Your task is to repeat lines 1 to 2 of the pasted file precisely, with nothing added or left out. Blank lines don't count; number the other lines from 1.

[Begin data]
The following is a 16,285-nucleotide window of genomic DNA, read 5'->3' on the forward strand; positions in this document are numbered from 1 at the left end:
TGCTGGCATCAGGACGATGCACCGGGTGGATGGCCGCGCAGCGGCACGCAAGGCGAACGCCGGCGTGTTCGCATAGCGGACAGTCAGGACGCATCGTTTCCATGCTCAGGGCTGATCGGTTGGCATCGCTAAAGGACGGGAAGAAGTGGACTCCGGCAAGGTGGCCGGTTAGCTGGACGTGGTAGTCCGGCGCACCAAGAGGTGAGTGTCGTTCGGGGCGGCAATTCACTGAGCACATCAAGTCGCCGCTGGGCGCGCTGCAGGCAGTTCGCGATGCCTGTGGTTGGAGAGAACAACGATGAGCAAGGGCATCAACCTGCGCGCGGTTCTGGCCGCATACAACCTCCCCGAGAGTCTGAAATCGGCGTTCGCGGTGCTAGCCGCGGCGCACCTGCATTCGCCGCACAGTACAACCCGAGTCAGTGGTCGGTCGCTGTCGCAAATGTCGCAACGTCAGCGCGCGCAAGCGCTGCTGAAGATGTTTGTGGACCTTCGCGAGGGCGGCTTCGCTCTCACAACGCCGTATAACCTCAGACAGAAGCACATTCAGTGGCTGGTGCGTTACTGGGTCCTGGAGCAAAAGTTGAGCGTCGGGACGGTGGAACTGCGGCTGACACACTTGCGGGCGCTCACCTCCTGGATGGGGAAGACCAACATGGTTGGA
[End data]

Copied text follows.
The following is a 16,285-nucleotide window of genomic DNA, read 5'->3' on the forward strand; positions in this document are numbered from 1 at the left end:
TGCTGGCATCAGGACGATGCACCGGGTGGATGGCCGCGCAGCGGCACGCAAGGCGAACGCCGGCGTGTTCGCATAGCGGACAGTCAGGACGCATCGTTTCCATGCTCAGGGCTGATCGGTTGGCATCGCTAAAGGACGGGAAGAAGTGGACTCCGGCAAGGTGGCCGGTTAGCTGGACGTGGTAGTCCGGCGCACCAAGAGGTGAGTGTCGTTCGGGGCGGCAATTCACTGAGCACATCAAGTCGCCGCTGGGCGCGCTGCAGGCAGTTCGCGATGCCTGTGGTTGGAGAGAACAACGATGAGCAAGGGCATCAACCTGCGCGCGGTTCTGGCCGCATACAACCTCCCCGAGAGTCTGAAATCGGCGTTCGCGGTGCTAGCCGCGGCGCACCTGCATTCGCCGCACAGTACAACCCGAGTCAGTGGTCGGTCGCTGTCGCAAATGTCGCAACGTCAGCGCGCGCAAGCGCTGCTGAAGATGTTTGTGGACCTTCGCGAGGGCGGCTTCGCTCTCACAACGCCGTATAACCTCAGACAGAAGCACATTCAGTGGCTGGTGCGTTACTGGGTCCTGGAGCAAAAGTTGAGCGTCGGGACGGTGGAACTGCGGCTGACACACTTGCGGGCGCTCACCTCCTGGATGGGGAAGACCAACATGGTTGGA